These flowers grow in my family's garden back home, but if you take a closer look at the background of this photo you will not see a red house in the St. Paul suburbs, but the Chicago skyline.
What, you don't believe that I escaped the harrowing (only harrowing in terms of staving off boredom) suburbs for a weekend? Here's your proof. Besides my Dad would never let our lawn get that out of control.
Despite how the Sufjan Steven's lyrics to "Chicago" go (referenced in the title of this post), I did not actually drive to the city, but flew down last weekend to visit one of my good friends, Emma, from GW. The story of how I met Emma is one of my favorites. She was my tourguide when I visited GW in the spring of my senior year of high school. Throughout the tour she diverted from the typical "here's the library" chatter to gush about how she was an English literature nerd and I knew right then and there that I wanted to be friends with her. Sadly, we failed to run into each other in my freshman year, but by happenstance we were both at the same Andrew Bird concert in my sophomore year and the rest is history. Even though Emma graduated and I went to Scotland, we've managed to keep in touch through the miracle that is Facebook chat. But as good as we are at online conversation, I knew I was overdue for a real conversation so a visit this summer was in order.
When I got off the plane at Midway airport last Friday, I hadn't seen Emma in over a year and I hadn't been to Chicago in over two. For Emma and me the conversation flowed as easily as all the coffee we used to drink together back in DC. And throughout the weekend I fell in love with Chicago again, as the song says. Emma lives in the historic Hyde Park neighborhood which meant that our many jaunts to downtown took some feats of public transportation. Even if the bus system isn't always reliable, the skyline is always impressive. We may been running off to see some hilarity at Second City (definitely worth a visit if you're ever in town) or check out the new modern wing at the Institute of Art, but I couldn't help but stare at the skyscrapers for a minute or two. You can tell Chicago is a newer (albeit the third largest city in the U.S.) city because of much metal blocks your every view. It is a view in its own right though. Skylines have their own beauty, just as much as mountains.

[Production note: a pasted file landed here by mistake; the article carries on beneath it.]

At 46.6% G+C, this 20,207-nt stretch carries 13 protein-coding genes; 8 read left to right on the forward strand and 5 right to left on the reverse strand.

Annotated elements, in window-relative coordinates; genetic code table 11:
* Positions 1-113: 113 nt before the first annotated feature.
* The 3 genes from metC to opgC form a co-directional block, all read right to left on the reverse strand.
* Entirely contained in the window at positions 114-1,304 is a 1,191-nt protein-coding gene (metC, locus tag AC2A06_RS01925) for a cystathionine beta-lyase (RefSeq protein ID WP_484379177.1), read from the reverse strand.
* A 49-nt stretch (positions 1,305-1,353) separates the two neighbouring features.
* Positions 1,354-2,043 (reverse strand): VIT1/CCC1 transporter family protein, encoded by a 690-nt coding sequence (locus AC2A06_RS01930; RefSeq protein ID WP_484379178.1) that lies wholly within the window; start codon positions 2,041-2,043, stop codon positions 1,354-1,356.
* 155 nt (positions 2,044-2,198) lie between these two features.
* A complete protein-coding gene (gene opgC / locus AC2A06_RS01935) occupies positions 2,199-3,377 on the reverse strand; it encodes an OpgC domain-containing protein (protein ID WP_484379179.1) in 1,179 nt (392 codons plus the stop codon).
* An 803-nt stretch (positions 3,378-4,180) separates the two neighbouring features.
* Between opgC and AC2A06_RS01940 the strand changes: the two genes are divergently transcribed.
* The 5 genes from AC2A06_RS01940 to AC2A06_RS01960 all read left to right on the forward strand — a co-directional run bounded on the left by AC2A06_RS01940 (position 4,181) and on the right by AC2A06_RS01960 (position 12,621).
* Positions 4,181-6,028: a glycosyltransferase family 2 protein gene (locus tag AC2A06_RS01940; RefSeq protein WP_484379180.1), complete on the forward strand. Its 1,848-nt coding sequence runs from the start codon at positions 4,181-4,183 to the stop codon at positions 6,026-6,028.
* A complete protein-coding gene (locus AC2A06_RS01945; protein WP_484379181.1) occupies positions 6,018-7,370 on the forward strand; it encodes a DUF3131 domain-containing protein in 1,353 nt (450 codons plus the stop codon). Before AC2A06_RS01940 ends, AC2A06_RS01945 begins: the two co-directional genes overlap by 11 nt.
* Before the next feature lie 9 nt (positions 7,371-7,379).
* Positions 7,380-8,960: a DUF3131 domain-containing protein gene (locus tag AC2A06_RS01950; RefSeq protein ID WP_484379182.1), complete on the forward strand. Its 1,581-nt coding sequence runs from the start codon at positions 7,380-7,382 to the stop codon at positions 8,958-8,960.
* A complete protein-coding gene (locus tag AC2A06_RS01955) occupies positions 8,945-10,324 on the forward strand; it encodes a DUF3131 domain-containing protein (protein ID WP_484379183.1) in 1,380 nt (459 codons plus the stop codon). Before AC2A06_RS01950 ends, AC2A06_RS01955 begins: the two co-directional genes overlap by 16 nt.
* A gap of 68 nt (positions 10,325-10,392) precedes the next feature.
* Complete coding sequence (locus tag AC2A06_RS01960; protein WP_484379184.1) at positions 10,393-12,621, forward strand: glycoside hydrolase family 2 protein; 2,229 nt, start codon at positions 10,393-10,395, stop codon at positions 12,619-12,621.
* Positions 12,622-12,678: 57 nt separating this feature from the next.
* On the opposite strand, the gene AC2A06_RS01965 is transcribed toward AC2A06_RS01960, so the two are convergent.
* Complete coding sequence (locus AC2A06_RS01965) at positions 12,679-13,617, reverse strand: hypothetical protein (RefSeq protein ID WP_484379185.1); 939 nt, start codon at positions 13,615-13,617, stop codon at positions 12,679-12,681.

[Wilco's Yankee Hotel Foxtrot album cover]
The most surreal moment for me was when we evaded the sticky Saturday weather by going to the beach right in front of the Sears Tower. Surf and skyscraper, an odd yet awe-inspiring combination. Things are also interesting at street level, just check out the Quinceanera in front of the AIC below.
I won't lie, I find downtown Chicago a little overwhelming. Whether its being jostled through the crowds in the Loop or attempting to see every painting in the modern wing of the AIC (I spent nearly 2 hours there), it can be a bit stressful. Thankfully I had a local to help me navigate the best booths at the Taste of Chicago and take the time to point out the landmarks just as she did the first time I met her.
[I hope you had a fun and safe 4th of July. For my part, I saw an adorable parade in Hyde Park where one of the floats got stuck under a bridge.][The AIC lions have the best view.]
But this is just one part of Chicago. In my next post on the city, I'll show you around Hyde Park.